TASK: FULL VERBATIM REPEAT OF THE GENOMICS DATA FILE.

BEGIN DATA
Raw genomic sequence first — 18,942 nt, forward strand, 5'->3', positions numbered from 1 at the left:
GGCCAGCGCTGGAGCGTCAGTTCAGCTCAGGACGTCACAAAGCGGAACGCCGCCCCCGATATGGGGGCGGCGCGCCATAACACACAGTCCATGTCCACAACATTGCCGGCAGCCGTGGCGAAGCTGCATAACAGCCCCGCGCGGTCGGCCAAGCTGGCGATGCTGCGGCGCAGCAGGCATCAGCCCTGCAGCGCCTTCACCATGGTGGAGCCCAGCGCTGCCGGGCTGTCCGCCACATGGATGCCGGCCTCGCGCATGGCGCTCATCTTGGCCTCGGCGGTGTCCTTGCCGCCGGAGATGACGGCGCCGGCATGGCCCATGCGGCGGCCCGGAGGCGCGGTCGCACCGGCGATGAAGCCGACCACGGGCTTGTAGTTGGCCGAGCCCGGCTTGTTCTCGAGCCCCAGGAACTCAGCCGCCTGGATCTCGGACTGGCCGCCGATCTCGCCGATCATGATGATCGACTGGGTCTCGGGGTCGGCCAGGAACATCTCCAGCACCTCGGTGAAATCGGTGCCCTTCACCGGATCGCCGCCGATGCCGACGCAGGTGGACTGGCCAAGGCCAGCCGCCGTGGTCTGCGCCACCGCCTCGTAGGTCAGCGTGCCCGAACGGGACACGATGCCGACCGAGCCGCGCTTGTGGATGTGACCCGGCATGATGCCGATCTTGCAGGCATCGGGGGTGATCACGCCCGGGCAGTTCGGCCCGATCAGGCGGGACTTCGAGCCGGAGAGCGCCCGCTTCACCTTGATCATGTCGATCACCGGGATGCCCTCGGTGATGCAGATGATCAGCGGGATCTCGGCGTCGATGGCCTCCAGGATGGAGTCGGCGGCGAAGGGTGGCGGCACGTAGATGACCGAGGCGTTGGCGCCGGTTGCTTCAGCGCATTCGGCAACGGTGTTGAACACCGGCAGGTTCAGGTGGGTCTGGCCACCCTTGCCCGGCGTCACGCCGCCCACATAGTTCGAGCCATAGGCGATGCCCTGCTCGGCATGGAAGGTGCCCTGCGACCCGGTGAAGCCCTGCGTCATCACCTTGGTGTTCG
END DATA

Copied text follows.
Raw genomic sequence first — 18,942 nt, forward strand, 5'->3', positions numbered from 1 at the left:
GGCCAGCGCTGGAGCGTCAGTTCAGCTCAGGACGTCACAAAGCGGAACGCCGCCCCCGATATGGGGGCGGCGCGCCATAACACACAGTCCATGTCCACAACATTGCCGGCAGCCGTGGCGAAGCTGCATAACAGCCCCGCGCGGTCGGCCAAGCTGGCGATGCTGCGGCGCAGCAGGCATCAGCCCTGCAGCGCCTTCACCATGGTGGAGCCCAGCGCTGCCGGGCTGTCCGCCACATGGATGCCGGCCTCGCGCATGGCGCTCATCTTGGCCTCGGCGGTGTCCTTGCCGCCGGAGATGACGGCGCCGGCATGGCCCATGCGGCGGCCCGGAGGCGCGGTCGCACCGGCGATGAAGCCGACCACGGGCTTGTAGTTGGCCGAGCCCGGCTTGTTCTCGAGCCCCAGGAACTCAGCCGCCTGGATCTCGGACTGGCCGCCGATCTCGCCGATCATGATGATCGACTGGGTCTCGGGGTCGGCCAGGAACATCTCCAGCACCTCGGTGAAATCGGTGCCCTTCACCGGATCGCCGCCGATGCCGACGCAGGTGGACTGGCCAAGGCCAGCCGCCGTGGTCTGCGCCACCGCCTCGTAGGTCAGCGTGCCCGAACGGGACACGATGCCGACCGAGCCGCGCTTGTGGATGTGACCCGGCATGATGCCGATCTTGCAGGCATCGGGGGTGATCACGCCCGGGCAGTTCGGCCCGATCAGGCGGGACTTCGAGCCGGAGAGCGCCCGCTTCACCTTGATCATGTCGATCACCGGGATGCCCTCGGTGATGCAGATGATCAGCGGGATCTCGGCGTCGATGGCCTCCAGGATGGAGTCGGCGGCGAAGGGTGGCGGCACGTAGATGACCGAGGCGTTGGCGCCGGTTGCTTCAGCGCATTCGGCAACGGTGTTGAACACCGGCAGGTTCAGGTGGGTCTGGCCACCCTTGCCCGGCGTCACGCCGCCCACATAGTTCGAGCCATAGGCGATGCCCTGCTCGGCATGGAAGGTGCCCTGCGACCCGGTGAAGCCCTGCGTCATCACCTTGGTGTTCG